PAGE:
"Kick-Ass" isn't close to being the bloodiest film to hit the big screen in recent months. That violent prize — ignominious or awesome, depending on your cinematic tastes — goes either to Rain's "Ninja Assassin" or Jude Law's "Repo Men." But what neither of those films had was a foulmouthed, bloodthirsty 11-year-old as one of its co-stars.
For that reason alone, "Kick-Ass" — and its pint-size actress Chloe Moretz — has had both the media and some of the film's own cast wondering if this comic adaptation went too far in its depiction of violence.
"I was concerned," co-star Nicolas Cage told us last month about Moretz's character. "I knew it was going to be something that was uncomfortable for me as an actor."
Moretz plays Hit Girl, a preteen trained by her father (Cage) to become a gun-loving, knife-wielding superhero out to avenge the death of her mother and take down a New York mobster in the process. To that end, she slices and she dices. She kicks and she punches. She shoots and she shoots some more — spilling blood at every turn. Yet the film is no more violent or blood-soaked than the features you're likely to catch on any given trip to the theater. What separates "Kick-Ass" from other action flicks is its co-star's youthfulness. Your opinion on whether there should be an age limit when it comes to participation in big-screen violence probably will determine your stance on this movie.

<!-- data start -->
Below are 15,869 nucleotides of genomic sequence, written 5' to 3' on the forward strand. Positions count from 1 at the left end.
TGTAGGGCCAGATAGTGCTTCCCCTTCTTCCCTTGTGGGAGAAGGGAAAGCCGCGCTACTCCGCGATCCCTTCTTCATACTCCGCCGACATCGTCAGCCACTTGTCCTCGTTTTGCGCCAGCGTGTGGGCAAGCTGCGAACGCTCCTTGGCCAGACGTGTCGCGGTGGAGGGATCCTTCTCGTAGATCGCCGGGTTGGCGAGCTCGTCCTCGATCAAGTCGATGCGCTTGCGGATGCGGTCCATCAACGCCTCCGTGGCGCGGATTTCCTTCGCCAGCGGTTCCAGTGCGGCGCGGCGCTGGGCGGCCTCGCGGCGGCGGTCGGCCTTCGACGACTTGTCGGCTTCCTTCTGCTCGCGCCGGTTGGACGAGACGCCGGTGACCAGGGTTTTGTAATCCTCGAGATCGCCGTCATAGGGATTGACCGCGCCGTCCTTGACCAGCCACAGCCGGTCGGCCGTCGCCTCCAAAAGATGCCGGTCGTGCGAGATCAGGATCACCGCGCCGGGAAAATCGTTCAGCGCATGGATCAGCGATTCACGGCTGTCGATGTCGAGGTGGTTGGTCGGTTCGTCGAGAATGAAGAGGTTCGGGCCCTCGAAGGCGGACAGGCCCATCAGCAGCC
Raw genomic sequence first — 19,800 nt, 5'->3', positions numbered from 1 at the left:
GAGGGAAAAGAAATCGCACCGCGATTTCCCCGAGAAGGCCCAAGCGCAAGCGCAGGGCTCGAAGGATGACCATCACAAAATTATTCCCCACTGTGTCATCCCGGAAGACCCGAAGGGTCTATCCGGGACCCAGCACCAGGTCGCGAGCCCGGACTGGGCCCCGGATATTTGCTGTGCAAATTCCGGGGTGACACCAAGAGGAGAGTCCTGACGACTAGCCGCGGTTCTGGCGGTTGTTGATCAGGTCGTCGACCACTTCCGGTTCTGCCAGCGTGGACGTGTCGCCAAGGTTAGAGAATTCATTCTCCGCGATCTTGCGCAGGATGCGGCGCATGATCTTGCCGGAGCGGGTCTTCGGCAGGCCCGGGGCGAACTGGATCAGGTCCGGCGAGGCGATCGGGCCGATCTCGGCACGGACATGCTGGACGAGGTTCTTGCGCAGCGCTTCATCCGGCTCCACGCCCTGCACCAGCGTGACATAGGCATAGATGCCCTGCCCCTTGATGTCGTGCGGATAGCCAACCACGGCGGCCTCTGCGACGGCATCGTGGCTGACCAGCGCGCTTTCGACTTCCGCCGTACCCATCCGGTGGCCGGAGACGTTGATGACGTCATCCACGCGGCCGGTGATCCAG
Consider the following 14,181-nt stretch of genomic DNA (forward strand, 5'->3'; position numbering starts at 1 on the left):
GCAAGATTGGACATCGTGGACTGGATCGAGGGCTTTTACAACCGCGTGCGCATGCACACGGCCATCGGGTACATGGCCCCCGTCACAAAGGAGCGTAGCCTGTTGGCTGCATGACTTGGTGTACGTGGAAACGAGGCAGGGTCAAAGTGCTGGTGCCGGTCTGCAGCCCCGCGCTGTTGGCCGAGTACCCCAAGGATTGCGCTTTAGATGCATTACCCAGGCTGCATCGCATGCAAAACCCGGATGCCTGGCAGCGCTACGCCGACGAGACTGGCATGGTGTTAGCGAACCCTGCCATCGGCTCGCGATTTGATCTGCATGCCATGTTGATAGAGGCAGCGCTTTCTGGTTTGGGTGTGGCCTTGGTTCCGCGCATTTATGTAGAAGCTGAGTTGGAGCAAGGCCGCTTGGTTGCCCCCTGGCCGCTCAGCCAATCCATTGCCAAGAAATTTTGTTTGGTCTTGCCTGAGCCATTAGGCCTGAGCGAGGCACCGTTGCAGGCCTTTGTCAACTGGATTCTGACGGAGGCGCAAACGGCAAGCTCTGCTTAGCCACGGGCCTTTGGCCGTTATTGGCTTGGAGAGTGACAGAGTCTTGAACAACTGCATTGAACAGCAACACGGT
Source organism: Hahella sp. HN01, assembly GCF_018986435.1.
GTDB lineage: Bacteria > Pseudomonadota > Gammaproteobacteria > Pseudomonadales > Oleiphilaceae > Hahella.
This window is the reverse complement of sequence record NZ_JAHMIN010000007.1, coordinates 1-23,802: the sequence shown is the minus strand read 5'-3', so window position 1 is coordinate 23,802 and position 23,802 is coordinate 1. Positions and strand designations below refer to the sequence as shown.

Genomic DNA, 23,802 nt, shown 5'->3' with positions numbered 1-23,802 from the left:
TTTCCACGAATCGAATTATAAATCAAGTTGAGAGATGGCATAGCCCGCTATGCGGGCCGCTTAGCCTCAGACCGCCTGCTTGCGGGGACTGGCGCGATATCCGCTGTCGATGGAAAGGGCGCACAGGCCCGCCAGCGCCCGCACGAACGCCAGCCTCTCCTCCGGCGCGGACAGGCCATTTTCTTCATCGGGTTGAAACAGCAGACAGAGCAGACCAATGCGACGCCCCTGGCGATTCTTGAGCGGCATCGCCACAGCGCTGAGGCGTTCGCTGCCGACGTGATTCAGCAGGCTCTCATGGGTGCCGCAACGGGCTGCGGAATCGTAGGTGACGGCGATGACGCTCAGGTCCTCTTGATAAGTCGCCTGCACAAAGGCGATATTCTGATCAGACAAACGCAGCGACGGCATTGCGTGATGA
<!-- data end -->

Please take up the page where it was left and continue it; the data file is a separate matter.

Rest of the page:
Cage came to view Hit Girl as "a pop icon of feminis[t] strength" and happily took part in fight scene after fight scene. So too did Moretz, and she has no patience for those who for months have complained about the violence. "It's a film, and I really don't care what you say until you go see it," she said.
According to director Matthew Vaughn, what audiences will see when the movie arrives on Friday (April 16) are clashes more cartoonish than anything else. "People go in thinking it's going to be violent and horrible and they come out going, 'God, it just made me laugh,' " he argued. "It's sort of like 'Tom and Jerry' violence [more than] the sort of 'Saw' gratuitous violence."
In the end, the film is simply delivering what its target audience craves, said Aaron Johnson, who plays the titular Kick-Ass, a green-suited amateur hero who spends most of the flick with blood pouring from his face, nose or gut. "We're giving the comic book fans what they want to see," he said. "If we didn't give them as much violence that's in the comic book, it'd just be ridiculous. It'd be stupid."
How young is too young to play a violent superhero? Tell us in the comments!
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